We’re back with another Pitch Wars Success Story! Please join us in congratulating Vaishnavi Patel and her mentor, Sarah Remy! Vaishnavi signed with Lucienne Diver at The Knight Agency. We’re so excited for them!
Genre: Historical Fantasy
Vaishnavi, what’s your favorite tip you learned from your mentor/s?
Create a basic style sheet! At a surface level, it’s helpful for keeping characters and relationships straight. But it’s also helpful for solving deeper problems. For example, I generally under-describe my characters, so putting together a sheet I could refer to for descriptors was game changing for me.
Tell us about the revision process during Pitch Wars.
I did a couple rounds of revisions with Sarah. The first involved big picture edits for pacing, world development, etc. We then did another pass based on those revisions to address some remaining high-level items along with line edits. Sarah also helped me with another round of revisions post-PW based on agent feedback—they were truly amazing!!
Please tell us about The Call. We’d love as many juicy details as you’d like to share (e.g. how they contacted you, how you responded, celebrations, emotions, how long you had to wait, anything you’d like to share)!
I participated in DVpit (thank you, Beth Phelan!!) in mid-April and very quickly after that got an offer from an amazing agent. I had just started querying again, so I sent out nudges and waited. Lucienne emailed me over the weekend to let me know she was reading and loving it, and then reached out a couple days later to schedule a call. We talked later that week—I was so nervous, but she immediately put me at ease. I knew right away that our vision for the story aligned and felt like she really understood my book and what it was trying to say.
After the call, I texted Sarah right away and freaked out some more. Even though I was in the middle of finals, I took a long walk and then played some online pictionary with my siblings to celebrate. I was (and still am) so excited!! I had a few days left in my offer period and talked to two more great agents. But in the end, I knew Lucienne was exactly who I was looking for—passionate about the story, incredible at agenting, and a longtime champion for #OwnVoices story.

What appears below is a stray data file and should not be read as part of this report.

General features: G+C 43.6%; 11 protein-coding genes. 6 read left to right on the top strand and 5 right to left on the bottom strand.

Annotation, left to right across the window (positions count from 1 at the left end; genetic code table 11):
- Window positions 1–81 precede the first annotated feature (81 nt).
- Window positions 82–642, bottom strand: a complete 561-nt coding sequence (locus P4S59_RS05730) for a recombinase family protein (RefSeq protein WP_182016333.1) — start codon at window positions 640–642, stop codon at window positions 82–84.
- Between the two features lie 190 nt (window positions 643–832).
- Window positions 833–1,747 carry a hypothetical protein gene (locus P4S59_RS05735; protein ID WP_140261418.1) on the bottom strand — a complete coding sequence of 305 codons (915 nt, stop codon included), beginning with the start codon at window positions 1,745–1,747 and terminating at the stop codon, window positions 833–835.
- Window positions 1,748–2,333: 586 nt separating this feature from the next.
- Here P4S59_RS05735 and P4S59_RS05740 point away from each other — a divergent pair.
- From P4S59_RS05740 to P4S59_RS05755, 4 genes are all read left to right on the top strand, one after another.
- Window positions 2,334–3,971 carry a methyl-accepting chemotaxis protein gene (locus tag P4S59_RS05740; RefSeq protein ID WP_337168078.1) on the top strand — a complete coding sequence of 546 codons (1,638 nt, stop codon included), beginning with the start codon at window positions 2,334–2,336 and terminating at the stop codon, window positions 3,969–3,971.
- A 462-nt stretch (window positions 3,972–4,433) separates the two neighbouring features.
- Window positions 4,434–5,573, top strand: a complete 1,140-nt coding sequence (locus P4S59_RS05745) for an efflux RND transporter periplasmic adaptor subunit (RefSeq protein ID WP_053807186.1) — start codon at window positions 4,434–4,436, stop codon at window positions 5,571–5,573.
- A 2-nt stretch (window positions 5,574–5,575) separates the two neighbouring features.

How do you feel Pitch Wars helped with your success?
So first of all working with Sarah has been absolutely invaluable for GODFORSAKEN. They know what makes a story tick, and they have passed on so much wisdom and helped me polish this story to a shine. They even helped me with a post-Pitch Wars round of edits. Sarah has also been there for me through every part of the querying process, responding to my texts at all hours whether I’m looking for advice or a pick-me-up or celebration.
The Pitch Wars community and my fellow mentees have also been incredible. The community is so supportive, willing to share their time and knowledge, providing celebration and commiseration whenever it’s needed. My PW friends pushed me to put myself out there and not self-select out of querying certain agents or participating in events like DVpit. I wouldn’t be here without Pitch Wars!
Do you have advice for people thinking about entering Pitch Wars?
If you have a full MS and you think you have the capacity, don’t let fear of rejection stop you! It’ll be an amazing experience if you get in, but you’ll grow so much even if you don’t. The Pitch Wars community is so helpful and giving, it’s almost a guarantee that you’ll learn something new and improve your craft in some way. Of course, Pitch Wars can be an intense commitment at times, so keep that in mind. But if you’ve got the time and a completed manuscript, put yourself out there! You might be surprised 🙂
Sarah, tell us about working with your mentee.
Vaishnavi was an amazingly easy mentee, always ready to work hard and always excited about how her manuscript was changing and growing. She handled the ups and downs of the Agent Showcase with grace, and when we realized post—PitchWars that her manuscript needed just a little more work before a second round of queries, she dove right in. Vaishna really didn’t need a ton of guidance—She’s so talented!—and it was enjoyable watching her shape GODFORSAKEN into the manuscript it is today.
We’d love to hear about something amazing your mentee did during Pitch Wars.
Vaishnavi won’t brag about herself, so I will. She tackled the PitchWars experience while in the middle of law school. She had two rounds of finals in the time between becoming a mentee and signing with Lucienne! But she never complained about the amount of extra work. She simply concentrates on finding solutions to whatever problem she encounters, whether it’s a question of tension in her plot line or a question of legislative failure in Mississippi.
How can mentee hopefuls prepare themselves for Pitch Wars?